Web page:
FPA questions DDO ‘fit-for-purpose’

There should be design and distribution obligation (DDO) relief for financial planners providing personal financial advice to retail clients, the Financial Planning Association (FPA) of Australia believes.

The FPA’s submission on the DDO regime that comes into force on 5 October, 2021, said the reporting and record keeping requirements in the DDO regime looked at product regulation from the product perspective and the potential risk/harm posed to retail clients, as identified under the total market determination (TMD), as a whole.

However, when providing personal advice, planners considered the appropriateness of each product recommendation in relation to the individual client’s circumstances and as one part of that client’s broader financial plan.

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“We are disappointed that it does not address the unnecessary and unworkable record keeping and reporting obligations the DDO Act places on financial planners,” the FPA said.

“…Applying the DDOs to planners ignores the higher standards of the financial advice regime and brings into question whether some elements of the regime are fit-for-purpose. For example, the application of the DDOs to financial planners ignores the requirement that planners must ensure their advice must be appropriate for them. This is a higher standard than the aim that products are ‘likely to be’ appropriate for consumers.”

The FPA said as a planner’s product recommendation was based on the client/product assessment and not the product TMD, the client might fall outside the issuer’s target market for that product.

“Hence, reports from financial planners about whether a product presents harm or risks to consumers invested outside the TMD will likely taint the data about the product,” it said.

“Imposing additional reporting and record keeping requirements that do not naturally ‘fit’ in existing advice processes and reporting, would create an additional onerous administrative burden for planners as the conclusions a planner draws about the risks and appropriateness of a product will differ based on each client’s circumstances.”

The FPA requested the corporate regulator be directed to make a notifiable instrument that:

  • Exempted financial planners who provided ‘excluded conduct’ and ‘excluded dealings’ from sections 994F(3)(b), 994F(c), and 994F(6) of the DDO Act – the obligations to report to the product provider (and associated record keeping requirement):
    • The “reasonable steps the regulated person has taken to ensure consistency with the target market determination”;
    • Information specified in the TMD; and
    • A ‘significant dealing’ that was not consistent with the TMD.
  • Restricted product providers ability to impose additional requirements on ‘excluded conduct’ and ‘excluded dealings’ via sections 994B(5)(h), 994F(5) and s994F(c), thereby obviating their responsibilities by passing them on to financial planners.

The submission noted the regime did not take into account the fact that planners considered a much broader set of facts about each client, as required under the law.

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The FPA would be late for their own funeral, the DDO is in from Oct 5, and has been known about for months.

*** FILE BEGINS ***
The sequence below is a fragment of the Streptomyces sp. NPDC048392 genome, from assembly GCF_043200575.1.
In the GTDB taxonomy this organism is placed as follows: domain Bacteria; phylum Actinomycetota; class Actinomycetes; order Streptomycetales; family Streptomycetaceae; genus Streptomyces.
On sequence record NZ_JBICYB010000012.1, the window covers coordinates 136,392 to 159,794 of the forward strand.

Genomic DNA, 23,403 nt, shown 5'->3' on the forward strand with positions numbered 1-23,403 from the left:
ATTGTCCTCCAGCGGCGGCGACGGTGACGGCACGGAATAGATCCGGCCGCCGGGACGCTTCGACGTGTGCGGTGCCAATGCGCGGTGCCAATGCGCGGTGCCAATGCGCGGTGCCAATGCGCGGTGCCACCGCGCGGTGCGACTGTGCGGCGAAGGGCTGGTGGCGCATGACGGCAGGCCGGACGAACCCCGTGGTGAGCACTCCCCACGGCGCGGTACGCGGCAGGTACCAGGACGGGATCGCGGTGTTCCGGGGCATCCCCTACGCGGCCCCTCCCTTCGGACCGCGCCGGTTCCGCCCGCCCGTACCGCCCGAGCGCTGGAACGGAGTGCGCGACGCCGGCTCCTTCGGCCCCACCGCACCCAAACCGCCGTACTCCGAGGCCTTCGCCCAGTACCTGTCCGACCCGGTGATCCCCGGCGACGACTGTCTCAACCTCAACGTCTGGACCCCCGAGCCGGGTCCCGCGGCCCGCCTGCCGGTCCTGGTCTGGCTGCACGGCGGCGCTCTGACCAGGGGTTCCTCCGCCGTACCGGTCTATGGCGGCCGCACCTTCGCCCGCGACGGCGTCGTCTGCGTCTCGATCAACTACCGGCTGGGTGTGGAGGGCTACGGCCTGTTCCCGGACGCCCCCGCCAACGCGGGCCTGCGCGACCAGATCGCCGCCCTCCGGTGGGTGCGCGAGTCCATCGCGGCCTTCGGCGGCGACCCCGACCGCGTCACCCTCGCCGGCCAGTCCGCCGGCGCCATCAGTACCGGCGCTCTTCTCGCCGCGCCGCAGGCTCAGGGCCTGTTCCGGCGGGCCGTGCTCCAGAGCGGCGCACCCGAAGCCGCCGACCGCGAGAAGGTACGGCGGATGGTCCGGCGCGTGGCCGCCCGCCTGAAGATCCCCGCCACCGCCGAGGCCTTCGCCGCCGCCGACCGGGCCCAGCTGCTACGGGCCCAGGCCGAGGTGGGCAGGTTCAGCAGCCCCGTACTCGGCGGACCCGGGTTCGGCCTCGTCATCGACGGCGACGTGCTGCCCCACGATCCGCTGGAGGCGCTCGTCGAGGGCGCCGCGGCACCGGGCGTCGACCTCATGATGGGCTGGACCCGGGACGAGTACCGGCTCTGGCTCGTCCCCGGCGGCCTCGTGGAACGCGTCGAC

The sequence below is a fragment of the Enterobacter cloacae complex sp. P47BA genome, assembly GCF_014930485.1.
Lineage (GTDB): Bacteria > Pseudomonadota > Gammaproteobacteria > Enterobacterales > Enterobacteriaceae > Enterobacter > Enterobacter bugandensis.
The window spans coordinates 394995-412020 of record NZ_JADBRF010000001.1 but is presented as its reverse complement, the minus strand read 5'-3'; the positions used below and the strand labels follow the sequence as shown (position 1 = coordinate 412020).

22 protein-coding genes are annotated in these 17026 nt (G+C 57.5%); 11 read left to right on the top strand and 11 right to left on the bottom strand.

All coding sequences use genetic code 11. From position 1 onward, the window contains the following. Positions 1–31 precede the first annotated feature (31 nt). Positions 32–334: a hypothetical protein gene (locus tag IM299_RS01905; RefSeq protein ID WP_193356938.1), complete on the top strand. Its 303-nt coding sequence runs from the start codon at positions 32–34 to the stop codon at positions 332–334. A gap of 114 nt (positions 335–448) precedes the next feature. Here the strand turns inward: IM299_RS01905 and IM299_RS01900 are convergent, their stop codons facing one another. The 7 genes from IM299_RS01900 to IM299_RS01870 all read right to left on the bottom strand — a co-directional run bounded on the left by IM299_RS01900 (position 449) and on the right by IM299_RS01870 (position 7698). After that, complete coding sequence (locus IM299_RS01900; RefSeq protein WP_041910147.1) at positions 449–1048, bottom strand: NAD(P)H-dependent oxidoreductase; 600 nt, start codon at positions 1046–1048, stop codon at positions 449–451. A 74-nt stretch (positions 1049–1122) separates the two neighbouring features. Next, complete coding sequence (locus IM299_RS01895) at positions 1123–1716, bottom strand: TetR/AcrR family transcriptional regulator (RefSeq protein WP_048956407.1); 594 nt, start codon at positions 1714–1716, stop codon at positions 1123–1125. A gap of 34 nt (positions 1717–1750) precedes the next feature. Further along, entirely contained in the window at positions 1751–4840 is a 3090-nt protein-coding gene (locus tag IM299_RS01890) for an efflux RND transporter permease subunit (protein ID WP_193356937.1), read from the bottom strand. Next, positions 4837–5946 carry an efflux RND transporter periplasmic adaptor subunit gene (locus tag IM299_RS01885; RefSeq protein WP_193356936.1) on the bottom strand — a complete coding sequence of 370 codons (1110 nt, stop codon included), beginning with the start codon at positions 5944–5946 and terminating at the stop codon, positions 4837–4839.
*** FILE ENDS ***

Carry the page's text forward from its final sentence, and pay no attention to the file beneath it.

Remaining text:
It really is like they just put this stuff out when they know its too late just to make it look like they 'tried'.

They need to be on the front foot well before this point to have a chance to change it.

Most planners do not realise how onerous these record keeping requirements are. Many companies want reporting on every single product on a quarterly basis... Its untenable.

yep, these obligations are not well understood. it's gonna blow up financial planning.

Yes, say 10-12 Managed Funds or ETF"s or whatevers in a portfolio, times by a couple of hundred portfolios. It is herding people to Multi-Manager single manager solutions. The banks and the big super funds have orchestrated perfectly and Frydenburg etc love it, and will have jobs in the big end for the rest of their lives. Josh will chair the Future Fund or something similar, and all down the line the players will be rewarded. MDA's are caught too I believe.

that's why so many planners have left. IT"S GONNA BLOW. KABOOM!!!

Frydenberg, Hume & ASIC strike yet again.
We want to Advice more Affordable=
Out with Frydenberg you Dictator.
Out without Hume you Puppet.
Clean out Corrupt ASIC

Yes but the shifting of responsibility has been a very recent affair. If you are in doubt that product manufacturers are shifting responsibility for their products onto planners - in recent weeks we have had four different insurers / super trustees unilaterally change the T&Cs in the agreement our AFSL holds with them to transfer much of their responsibility to us. Some of the new obligations being quietly added into these "agreements" are outrageous. It's like drug companies making the doctors who prescribe their products legally responsible in case the drug causes harm. Does the doctor have to visit the drug factory to check quality standards or oversee the R&D? The best interests duty is a much higher standard on planners - it's time for the executives of financial product providers to take some accountability, to actually earn their excessively big dollars, and not try and throw planners under the bus yet again. This legislation was intended to be targeted at product providers not planners so the FPA is right to push back aggressively. PS In case any of said execs from AMP, MLC Life, TAL, or Challenger are reading this - your unilateral agreement changes will be at the forefront off my mind every time I look at a client file and find myself making a recommendation!

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